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Facing Coronavirus crisis, Israel calls in army

Ramle (Israel): Over a three-decade military career, Israeli Major General Ori Gordin has led commando raids, fought in wars and even earned a degree at Harvard. But he has never seen anything quite like his latest mission.

As head of the Israeli army's Home Front Command, Gordin is now overseeing the military's Coronavirus "task force", formed last month to bring one of the developed world's worst outbreaks under control.

Its main responsibility is taking the lead in contact tracing and breaking chains of infection.

"This is a operation on a different scale," Gordin told The Associated Press, speaking in his first interview since taking over the Home Front Command in May.

Israel appeared to be a model of crisis management last spring, when the Coronavirus first arrived. Authorities quickly sealed the borders and imposed tough lockdown measures, bringing the number of new infections down to just a handful each day in May.

But officials reopened the economy too quickly, and the virus soon returned. Throughout the summer, the rate of new cases has remained at record levels, while the death toll has steadily climbed to over 900 people.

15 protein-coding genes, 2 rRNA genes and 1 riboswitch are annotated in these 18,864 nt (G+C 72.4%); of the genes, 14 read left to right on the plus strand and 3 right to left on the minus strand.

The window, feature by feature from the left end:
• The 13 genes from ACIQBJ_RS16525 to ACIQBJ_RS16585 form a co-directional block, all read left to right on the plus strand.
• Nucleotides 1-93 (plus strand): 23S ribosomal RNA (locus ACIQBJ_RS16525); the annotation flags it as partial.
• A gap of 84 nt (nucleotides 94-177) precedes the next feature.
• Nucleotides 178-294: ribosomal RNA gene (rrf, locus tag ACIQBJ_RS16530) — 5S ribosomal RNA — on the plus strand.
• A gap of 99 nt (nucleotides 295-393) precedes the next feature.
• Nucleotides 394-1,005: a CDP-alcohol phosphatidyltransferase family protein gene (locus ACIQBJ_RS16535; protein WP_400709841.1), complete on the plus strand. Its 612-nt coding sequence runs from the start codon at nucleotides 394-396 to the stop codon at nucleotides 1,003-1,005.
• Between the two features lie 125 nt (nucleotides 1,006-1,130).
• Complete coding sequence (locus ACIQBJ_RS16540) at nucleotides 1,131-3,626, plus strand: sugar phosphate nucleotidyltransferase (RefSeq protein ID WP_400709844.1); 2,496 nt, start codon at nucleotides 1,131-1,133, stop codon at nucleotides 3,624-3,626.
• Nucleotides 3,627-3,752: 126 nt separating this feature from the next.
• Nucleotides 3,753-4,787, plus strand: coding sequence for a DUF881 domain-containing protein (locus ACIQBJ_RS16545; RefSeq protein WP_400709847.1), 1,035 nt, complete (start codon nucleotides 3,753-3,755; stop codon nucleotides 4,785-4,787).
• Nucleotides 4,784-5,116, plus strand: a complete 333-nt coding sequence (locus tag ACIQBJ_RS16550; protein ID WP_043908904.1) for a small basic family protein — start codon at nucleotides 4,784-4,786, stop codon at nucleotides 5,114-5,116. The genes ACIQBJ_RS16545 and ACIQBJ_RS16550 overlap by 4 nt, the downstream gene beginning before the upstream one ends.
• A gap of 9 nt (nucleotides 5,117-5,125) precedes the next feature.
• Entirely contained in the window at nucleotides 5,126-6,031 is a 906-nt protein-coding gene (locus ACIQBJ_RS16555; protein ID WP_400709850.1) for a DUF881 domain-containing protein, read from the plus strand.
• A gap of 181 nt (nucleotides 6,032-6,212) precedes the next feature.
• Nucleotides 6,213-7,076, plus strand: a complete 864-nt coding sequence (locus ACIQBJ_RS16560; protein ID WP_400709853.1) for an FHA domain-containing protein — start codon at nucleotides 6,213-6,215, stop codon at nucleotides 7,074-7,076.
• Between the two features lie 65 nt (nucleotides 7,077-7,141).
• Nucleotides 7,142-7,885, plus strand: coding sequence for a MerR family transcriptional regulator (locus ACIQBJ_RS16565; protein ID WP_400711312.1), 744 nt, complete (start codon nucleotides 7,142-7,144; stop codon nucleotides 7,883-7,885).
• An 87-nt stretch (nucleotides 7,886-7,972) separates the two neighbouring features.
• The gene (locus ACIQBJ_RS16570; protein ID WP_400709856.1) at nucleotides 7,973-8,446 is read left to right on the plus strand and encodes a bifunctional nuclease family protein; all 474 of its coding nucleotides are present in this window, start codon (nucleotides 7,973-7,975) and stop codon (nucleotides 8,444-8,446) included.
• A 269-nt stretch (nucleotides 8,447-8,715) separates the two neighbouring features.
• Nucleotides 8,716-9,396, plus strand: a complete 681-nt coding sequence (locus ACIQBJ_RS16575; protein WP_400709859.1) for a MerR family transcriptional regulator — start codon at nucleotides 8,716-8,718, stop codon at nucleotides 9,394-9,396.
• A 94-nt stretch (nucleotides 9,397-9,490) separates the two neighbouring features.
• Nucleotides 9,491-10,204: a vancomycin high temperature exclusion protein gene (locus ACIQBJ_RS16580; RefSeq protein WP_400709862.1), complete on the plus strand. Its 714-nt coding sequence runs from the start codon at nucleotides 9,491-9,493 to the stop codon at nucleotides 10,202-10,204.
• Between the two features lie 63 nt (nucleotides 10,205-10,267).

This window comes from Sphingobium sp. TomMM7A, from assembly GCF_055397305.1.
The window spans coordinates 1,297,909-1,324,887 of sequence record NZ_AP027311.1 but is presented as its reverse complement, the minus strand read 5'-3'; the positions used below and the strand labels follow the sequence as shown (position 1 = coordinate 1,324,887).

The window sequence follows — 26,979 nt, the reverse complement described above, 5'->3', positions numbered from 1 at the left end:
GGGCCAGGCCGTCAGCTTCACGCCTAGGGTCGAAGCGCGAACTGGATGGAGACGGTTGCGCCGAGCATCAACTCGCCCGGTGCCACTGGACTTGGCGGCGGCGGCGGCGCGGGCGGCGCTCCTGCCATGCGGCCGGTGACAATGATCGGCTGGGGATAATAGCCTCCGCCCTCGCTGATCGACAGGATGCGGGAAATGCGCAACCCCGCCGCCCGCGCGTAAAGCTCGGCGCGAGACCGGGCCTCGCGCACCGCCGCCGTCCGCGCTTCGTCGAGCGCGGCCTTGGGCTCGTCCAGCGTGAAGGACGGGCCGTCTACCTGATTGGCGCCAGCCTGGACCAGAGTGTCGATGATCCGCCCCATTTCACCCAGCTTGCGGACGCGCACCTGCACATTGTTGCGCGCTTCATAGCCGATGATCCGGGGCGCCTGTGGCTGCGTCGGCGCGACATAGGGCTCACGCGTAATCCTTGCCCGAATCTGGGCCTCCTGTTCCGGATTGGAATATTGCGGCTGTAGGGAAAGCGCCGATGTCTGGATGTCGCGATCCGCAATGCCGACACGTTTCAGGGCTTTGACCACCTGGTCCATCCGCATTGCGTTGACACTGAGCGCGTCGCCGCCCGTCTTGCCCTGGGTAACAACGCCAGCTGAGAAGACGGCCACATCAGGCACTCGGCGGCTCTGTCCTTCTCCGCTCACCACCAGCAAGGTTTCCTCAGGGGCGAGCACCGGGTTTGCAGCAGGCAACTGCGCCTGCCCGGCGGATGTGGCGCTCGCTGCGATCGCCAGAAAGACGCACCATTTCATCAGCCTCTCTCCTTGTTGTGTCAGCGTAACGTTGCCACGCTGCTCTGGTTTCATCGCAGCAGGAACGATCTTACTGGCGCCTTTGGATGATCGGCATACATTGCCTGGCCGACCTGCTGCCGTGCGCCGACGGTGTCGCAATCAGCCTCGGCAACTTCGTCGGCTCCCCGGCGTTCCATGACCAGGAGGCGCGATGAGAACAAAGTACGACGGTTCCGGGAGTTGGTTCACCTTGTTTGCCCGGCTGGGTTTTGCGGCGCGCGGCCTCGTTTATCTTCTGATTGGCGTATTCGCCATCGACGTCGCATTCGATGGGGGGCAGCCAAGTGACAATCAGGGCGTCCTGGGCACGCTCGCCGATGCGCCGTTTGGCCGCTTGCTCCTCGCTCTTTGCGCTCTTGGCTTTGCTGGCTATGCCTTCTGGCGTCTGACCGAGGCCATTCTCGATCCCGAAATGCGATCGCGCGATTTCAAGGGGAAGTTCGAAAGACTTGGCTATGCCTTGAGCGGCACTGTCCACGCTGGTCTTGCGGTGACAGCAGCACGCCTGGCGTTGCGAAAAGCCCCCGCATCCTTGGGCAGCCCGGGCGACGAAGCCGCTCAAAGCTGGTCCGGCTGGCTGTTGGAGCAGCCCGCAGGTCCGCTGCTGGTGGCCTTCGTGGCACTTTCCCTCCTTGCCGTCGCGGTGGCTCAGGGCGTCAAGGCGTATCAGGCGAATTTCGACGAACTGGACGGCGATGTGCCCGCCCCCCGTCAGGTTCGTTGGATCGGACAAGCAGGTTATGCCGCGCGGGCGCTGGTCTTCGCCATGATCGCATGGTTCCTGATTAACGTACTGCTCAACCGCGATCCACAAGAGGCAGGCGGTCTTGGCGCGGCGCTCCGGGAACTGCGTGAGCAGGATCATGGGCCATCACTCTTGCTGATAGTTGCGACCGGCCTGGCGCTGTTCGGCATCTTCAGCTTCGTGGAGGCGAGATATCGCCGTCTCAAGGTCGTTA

Under heavy public pressure, Prime Minister Benjamin Netanyahu in July appointed Dr Ronni Gamzu, a respected hospital director and former Health Ministry director, as the national Coronavirus project manager.

One of Gamzu's first acts was to turn to the military for help, giving it the critical mission of cutting the chain of infections.

You have to have the best operational forces, and in Israel, it's the IDF," he told journalists recently, referring to the Israel Defense Forces.

Founded in the wake of Iraqi Scud missile attacks on Israel during the 1991 Gulf War, the Home Front Command serves as Israel's civil defense force. It helps maintain the country's network of bomb shelters and air raid sirens, and is trained to assist civilians during wars and natural disasters.

It has sent rescue teams around the world to help countries coping with earthquakes, tsunamis and other emergencies.

For months, the command has been managing a network of Coronavirus hotels, providing both isolation facilities and recovery services for infected people with mild symptoms. Its soldiers have also distributed food and supplies in hard-hit areas including communities that have had little contact with the military, such as Arab towns and ultra-Orthodox Jewish neighbourhoods.

Morad Ammash, the head of the municipal council of the Arab town of Jisr al-Zarqa, said the command worked well with his community when it dealt with an outbreak in March.

They helped us with public information, managing the system, handing out food to the needy, he said. A good connection was formed.

Gordin said public trust in the military is perhaps his most important asset.

He said the army's experience in emergency management and its bottomless pool of manpower also are key strengths.

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